In that year we asked for the quota system. But the Bennett government did not give it to us. In that same winter we sent to Ottawa a petition signed by 107,000 Saskatchewan citizens. Mr. Bennett and his government would not grant that request. It was not until the dying days of his administration in 1935, when he had to face the whole of Canada in an election, that he finally acceded to the request of the western farm organizations and brought in his wheat legislation. Had he and his administration not been so arrogantly certain that they knew better than a bunch of old farmers what should be done to market their wheat, they would have listened and taken advice from the organized farmers at that time, and undoubtedly one would have thought that the Liberal administration that took over from the Tory administration in 1935 would have learnt that lesson. But no. For the next five years until 1940 the western farm organizations continued to make their representations. I am saying this now to the government across the floor, and I am saying it in all sincerity, and can prove it, if proof
The Address-Mr. Bentley
is wanted. I shall not have time to do so to-night, but before this session is over I can produce the documentary evidence necessary to prove every statement I make. This organization came to the administration time after time and asked them to operate a wheat board on its behalf to protect the wheat growers of western Canada, but the request was refused time and again. Within a year after the new administration of 1936 took office, the wheat board ceased operating as an active agent in the marketing of wheat, and the peg was held at ninety cents a bushel. Later, in 1938, the price was fixed by the wheat board, through government action, at eighty cents a bushel. The following spring the present Minister of Agriculture came west and told the western people that we could no longer expect to have a pegged wheat board price of eighty cents a bushel; that it was too big a load for this country to carry, that it was costing Canada too many millions of dollars, and that we would have to submit to a drastic reduction, in other words from eighty cents a bushel to sixty cents a bushel, basis 1 northern at the point of delivery at terminal elevators, Port Arthur, Fort William or Vancouver.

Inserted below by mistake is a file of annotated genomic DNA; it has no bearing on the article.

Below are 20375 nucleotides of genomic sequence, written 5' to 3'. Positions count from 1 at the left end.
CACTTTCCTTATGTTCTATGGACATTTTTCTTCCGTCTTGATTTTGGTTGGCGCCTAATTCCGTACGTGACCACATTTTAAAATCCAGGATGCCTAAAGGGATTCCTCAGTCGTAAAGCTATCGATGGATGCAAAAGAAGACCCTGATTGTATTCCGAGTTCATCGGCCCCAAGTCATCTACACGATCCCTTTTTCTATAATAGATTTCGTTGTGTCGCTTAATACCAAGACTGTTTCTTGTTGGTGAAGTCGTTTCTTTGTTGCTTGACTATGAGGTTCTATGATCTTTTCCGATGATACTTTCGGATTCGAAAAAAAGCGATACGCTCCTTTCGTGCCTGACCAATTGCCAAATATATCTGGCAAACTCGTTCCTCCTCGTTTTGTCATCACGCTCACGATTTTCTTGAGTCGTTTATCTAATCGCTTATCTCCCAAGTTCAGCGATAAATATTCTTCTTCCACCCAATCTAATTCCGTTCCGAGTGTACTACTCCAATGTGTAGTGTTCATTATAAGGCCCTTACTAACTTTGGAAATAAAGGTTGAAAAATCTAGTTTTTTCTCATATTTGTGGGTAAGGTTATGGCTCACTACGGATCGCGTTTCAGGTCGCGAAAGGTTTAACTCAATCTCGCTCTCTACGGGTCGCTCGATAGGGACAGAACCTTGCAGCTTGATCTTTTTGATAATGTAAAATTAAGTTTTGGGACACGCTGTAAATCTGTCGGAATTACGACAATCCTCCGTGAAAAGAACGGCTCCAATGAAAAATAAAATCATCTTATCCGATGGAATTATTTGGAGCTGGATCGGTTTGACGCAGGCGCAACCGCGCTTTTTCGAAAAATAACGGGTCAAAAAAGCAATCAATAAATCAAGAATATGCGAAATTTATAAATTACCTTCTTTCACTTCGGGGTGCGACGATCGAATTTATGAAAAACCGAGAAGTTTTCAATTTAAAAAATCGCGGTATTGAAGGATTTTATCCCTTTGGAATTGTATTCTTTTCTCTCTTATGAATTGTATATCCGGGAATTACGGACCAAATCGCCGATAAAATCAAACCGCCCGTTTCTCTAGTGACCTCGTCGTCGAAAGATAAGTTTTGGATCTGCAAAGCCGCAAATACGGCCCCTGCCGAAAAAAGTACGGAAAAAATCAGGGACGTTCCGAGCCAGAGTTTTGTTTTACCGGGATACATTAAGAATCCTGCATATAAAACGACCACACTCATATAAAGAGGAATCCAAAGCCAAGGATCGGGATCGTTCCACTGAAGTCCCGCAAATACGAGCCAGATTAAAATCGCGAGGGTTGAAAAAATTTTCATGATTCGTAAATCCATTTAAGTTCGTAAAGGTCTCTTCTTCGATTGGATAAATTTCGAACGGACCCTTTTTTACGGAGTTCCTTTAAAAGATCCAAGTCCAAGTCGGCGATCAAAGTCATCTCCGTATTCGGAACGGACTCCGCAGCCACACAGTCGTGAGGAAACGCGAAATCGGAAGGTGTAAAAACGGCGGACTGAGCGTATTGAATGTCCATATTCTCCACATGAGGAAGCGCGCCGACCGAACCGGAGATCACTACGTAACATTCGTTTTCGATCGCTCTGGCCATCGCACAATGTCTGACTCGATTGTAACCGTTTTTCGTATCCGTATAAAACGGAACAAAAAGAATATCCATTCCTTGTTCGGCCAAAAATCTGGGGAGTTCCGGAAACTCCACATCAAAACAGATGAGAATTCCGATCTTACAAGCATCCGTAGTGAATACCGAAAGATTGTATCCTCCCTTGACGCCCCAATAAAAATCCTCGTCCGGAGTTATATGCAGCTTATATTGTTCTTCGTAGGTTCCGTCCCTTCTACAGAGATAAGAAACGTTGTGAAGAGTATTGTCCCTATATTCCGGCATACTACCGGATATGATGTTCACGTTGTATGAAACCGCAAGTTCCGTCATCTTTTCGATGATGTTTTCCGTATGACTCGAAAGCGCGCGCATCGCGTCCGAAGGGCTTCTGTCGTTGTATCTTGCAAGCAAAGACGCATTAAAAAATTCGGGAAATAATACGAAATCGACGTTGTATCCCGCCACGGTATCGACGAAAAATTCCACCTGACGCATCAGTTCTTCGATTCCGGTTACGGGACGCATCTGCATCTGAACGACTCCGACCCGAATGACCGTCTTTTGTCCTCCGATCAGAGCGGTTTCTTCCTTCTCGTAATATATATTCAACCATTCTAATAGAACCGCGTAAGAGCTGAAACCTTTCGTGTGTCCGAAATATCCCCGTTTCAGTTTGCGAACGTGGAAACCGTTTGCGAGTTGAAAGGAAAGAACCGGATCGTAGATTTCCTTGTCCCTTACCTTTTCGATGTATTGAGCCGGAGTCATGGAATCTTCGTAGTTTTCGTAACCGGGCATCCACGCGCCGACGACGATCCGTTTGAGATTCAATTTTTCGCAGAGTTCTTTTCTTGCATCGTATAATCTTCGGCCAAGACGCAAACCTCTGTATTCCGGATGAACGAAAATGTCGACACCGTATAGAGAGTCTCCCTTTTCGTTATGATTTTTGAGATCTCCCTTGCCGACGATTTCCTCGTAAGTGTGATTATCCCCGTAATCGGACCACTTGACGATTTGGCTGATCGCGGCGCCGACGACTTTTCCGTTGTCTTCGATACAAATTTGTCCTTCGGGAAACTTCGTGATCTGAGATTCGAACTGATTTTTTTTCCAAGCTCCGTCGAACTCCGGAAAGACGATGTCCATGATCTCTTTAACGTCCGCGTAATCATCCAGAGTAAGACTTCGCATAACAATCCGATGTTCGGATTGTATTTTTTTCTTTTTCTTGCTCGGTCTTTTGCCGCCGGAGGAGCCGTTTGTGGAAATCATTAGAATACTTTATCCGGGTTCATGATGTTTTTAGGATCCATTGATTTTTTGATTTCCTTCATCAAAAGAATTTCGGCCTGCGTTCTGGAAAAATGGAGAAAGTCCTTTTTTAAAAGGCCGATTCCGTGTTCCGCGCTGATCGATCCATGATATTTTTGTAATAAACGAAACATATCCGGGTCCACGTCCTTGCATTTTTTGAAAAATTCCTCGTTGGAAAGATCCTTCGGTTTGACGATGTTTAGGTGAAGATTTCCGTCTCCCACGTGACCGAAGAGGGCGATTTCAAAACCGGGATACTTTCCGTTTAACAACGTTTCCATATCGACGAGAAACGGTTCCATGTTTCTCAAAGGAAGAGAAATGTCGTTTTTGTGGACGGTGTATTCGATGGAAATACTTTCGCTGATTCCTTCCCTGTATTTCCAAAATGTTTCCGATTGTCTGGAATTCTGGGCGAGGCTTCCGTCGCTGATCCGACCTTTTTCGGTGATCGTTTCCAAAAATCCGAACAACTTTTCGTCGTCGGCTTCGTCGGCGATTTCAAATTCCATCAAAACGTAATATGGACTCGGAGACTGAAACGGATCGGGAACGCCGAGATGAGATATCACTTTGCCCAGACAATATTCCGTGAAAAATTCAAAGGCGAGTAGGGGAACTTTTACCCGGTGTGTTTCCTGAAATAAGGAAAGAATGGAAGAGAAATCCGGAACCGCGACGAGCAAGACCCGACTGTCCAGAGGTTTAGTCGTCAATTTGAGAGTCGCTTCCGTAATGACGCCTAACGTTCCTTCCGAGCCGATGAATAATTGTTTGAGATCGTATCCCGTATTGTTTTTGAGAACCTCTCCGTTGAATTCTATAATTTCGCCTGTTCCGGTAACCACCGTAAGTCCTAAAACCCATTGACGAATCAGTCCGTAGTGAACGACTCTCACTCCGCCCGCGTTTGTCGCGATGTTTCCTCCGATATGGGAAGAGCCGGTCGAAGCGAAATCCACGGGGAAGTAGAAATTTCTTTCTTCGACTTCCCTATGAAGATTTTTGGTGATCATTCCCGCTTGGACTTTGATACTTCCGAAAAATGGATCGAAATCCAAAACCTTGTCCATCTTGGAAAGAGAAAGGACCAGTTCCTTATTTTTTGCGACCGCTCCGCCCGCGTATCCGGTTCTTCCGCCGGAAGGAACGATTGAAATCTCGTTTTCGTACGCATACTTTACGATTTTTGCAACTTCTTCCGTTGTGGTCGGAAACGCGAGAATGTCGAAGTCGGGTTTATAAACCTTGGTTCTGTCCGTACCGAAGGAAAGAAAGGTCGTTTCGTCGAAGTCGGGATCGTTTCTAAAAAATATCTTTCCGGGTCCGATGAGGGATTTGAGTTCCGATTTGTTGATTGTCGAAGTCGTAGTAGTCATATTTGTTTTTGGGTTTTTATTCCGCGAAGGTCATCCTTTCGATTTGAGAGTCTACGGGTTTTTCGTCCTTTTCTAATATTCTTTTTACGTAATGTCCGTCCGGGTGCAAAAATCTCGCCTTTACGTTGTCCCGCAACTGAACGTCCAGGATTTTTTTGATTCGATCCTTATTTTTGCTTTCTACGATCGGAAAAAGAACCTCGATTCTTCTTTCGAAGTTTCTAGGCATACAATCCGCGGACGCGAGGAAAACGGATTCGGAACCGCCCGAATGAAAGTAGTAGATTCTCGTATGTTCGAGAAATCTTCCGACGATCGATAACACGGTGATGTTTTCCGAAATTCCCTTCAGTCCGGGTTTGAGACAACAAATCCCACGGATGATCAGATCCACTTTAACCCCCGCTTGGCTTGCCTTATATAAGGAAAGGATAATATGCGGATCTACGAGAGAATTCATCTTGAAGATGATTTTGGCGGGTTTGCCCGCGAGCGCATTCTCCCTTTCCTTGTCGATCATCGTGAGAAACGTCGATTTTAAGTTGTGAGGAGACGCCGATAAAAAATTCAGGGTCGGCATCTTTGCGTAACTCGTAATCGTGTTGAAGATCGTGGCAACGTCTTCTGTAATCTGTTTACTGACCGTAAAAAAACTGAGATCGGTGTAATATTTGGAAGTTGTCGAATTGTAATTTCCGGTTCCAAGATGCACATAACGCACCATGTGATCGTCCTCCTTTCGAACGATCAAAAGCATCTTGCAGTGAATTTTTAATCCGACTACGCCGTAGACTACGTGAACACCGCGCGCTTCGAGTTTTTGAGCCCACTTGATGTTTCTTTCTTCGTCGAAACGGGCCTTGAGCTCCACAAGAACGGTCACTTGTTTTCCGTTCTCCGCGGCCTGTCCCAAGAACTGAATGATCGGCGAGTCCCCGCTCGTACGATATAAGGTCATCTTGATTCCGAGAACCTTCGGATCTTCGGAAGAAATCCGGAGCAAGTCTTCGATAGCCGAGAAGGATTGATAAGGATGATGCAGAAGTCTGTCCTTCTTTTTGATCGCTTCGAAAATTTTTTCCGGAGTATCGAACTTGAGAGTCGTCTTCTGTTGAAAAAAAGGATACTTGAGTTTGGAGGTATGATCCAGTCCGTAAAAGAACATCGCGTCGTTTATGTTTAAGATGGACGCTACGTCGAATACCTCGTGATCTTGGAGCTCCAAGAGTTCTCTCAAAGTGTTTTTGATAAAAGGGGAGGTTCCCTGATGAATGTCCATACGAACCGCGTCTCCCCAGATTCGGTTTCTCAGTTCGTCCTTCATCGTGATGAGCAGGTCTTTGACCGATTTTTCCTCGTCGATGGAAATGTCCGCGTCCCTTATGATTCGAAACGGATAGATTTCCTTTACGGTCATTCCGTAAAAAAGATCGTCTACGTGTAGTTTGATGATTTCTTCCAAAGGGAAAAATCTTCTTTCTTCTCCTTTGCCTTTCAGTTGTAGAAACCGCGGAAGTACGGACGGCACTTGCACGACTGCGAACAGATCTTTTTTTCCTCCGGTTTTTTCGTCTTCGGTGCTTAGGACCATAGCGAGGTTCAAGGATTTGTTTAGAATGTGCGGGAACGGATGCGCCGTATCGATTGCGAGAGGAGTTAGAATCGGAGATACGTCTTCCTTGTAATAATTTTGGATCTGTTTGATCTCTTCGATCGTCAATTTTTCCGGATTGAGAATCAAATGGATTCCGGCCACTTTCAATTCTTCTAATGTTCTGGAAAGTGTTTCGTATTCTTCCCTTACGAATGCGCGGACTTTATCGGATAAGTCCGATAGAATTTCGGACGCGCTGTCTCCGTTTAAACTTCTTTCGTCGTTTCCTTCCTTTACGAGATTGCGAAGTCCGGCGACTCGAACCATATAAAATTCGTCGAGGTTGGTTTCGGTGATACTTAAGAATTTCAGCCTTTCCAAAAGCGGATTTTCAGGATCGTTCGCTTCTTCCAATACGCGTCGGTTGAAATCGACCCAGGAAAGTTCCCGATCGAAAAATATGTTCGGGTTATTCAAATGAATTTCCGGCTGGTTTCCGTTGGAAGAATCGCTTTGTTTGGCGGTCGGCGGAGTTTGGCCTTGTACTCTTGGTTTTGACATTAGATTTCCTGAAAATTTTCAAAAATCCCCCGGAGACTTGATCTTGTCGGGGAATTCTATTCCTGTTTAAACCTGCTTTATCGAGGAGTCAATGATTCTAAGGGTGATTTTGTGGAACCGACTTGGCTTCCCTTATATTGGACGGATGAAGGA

Topic: GOVERNOR GENERAL'S SPEECH
Subtopic: CONTINUATION OP DEBATE IN REPLY
Mr. Speaker, in rising to take part in this debate, I wish first to congratulate you on your elevation to the chair and, second, to congratulate the Prime Minister (Mr. Mackenzie King) on his long term of office and of service to the country. I am sure we all wish him good health to finish out his term of office. Next I wish to congratulate the leader of the official opposition (Mr. Bracken) and to congratulate the people of Manitoba on having seen to it that he was their premier for twenty years. I wish also to congratulate the constituents of his riding on having seen fit to send him to Ottawa to represent and to lead our party. He was very wise, I believe, in not coming into the house on receiving the nomination, because in that period he travelled across Canada, saw all the different parts of the country and made a study of them, meeting people and gaining a wealth of knowledge which will certainly be of benefit to Canada in the future. So far as our party is concerned, it was not suffering from lack of leadership because it was being ably led by my genial friend the hon. member for Peel (Mr. Graydon).
I am somewhat like the Minister of Agriculture (Mr. Gardiner), who spoke last night.
The Address-Mr. Hodgson
He said he came here with a majority vote. I am in the same position. I want to congratulate him on coming here on that basis. He said he had only one opponent. I have him beaten, because I had two and I still came here with a majority vote. My Liberal opponent had been a friend of mine for years and I could not say a thing bad about him. He served the country for ten years prior to this year.
In the house we have 103 new members, and 149 members are here on a minority vote. I believe my hon. friends to my left outstrip us all in that regard, because out of twenty-eight members, twenty-five are here on a minority vote.
In introducing my riding, I may say that I did not know that one could come to the House of Commons and do so much advertising. I will avail myself of the opportunity for a few minutes, but I will make it short. I have the honour to represent the riding which was so ably represented by Sir Sam Hughes, who was our member for about thirty years. He was minister of militia in the last war.
My riding is made up of two counties. Victoria has fertile soil and a climate that is adapted to farming, and the farmers are great producers of hay, grain, meat and dairy pro-iucts. While I am on this subject, I may say that this year one of my constituents made quite a nice shipment of Holstein cattle to Mexico, thus opening up a new venture in trade along that line.
The county in which I live is Halliburton. I happen to be the first member ever elected from that county either provincially or to the dominion house. It comprises the pre-Cambrian rock area and we have the finest stand of timber, bar none, left standing in Canada to-day. We have also in that rock deposits of uranium, which was the basis of the atomic bomb; in the whole area of Victoria-Hali-burton we have the Kawartha lakes and the Trent valley canal system, and in Haliburton county alone we have 559 lakes. We have everything that goes to make a tourist country.